The system's acquisition speed is greater than 40 frames per second (fps) for the shortest exposure time that we use. However, the recorded frame rate is limited by the logging computer system (particularly the custom software) to 15 frames per second (fps). At the lowest light levels, for example when measuring the radiance distribution at depth under a cloudy sky, the system is limited to about 1 fps due to an extended exposure time.

2.3 Camera system

Three types of radiance distribution camera systems have been built with the same configuration of the optical systems and imagers: a water-column profiling camera, a sky camera, and a self-logging camera. All three camera systems are assembled in aluminum housings. They all include a tilt/compass sensor (Advanced Orientation System) to record the pitch, roll and yaw of the instrument.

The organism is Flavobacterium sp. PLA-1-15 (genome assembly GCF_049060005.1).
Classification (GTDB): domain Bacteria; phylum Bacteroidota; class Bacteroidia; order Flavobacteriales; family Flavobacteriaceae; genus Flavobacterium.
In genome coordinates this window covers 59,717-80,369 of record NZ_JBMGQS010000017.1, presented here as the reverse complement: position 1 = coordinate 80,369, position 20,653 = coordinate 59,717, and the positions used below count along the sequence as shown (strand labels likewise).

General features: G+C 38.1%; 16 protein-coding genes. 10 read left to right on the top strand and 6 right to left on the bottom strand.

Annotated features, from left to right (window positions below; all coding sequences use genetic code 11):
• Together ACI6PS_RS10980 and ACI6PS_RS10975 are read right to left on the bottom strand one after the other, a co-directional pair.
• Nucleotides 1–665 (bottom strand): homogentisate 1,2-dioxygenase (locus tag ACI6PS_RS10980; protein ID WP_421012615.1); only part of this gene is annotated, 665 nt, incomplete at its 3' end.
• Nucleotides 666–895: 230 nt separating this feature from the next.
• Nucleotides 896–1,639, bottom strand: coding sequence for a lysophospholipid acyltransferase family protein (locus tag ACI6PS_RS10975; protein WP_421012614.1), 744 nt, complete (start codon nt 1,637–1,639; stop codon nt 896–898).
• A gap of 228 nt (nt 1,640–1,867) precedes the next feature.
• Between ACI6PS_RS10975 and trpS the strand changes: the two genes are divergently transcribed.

The profiler in Fig. 3(a)
Fig. 3 Radiance distribution camera systems. (a) Profiling camera. The downwelling camera is on the top and the upwelling camera is at the bottom; OCR-504I/R radiometers are installed on the left wing and the CTD is on the right wing. (b) Sky camera mounted on a tripod. (c) Self-logging underwater radiance camera mounted in a cage. Image courtesy of Satlantic LP.
is equipped with dual cameras, one looking upward and the other one viewing downward. The two cameras together image the full radiance field. This system is designed for free-fall operation [21

21. K. J. Waters, R. C. Smith, and M. R. Lewis, “Avoiding ship-induced light-field perturbation in the determination of oceanic optical properties,” Oceanography (Wash. D.C.) 3, 18–21 (1990).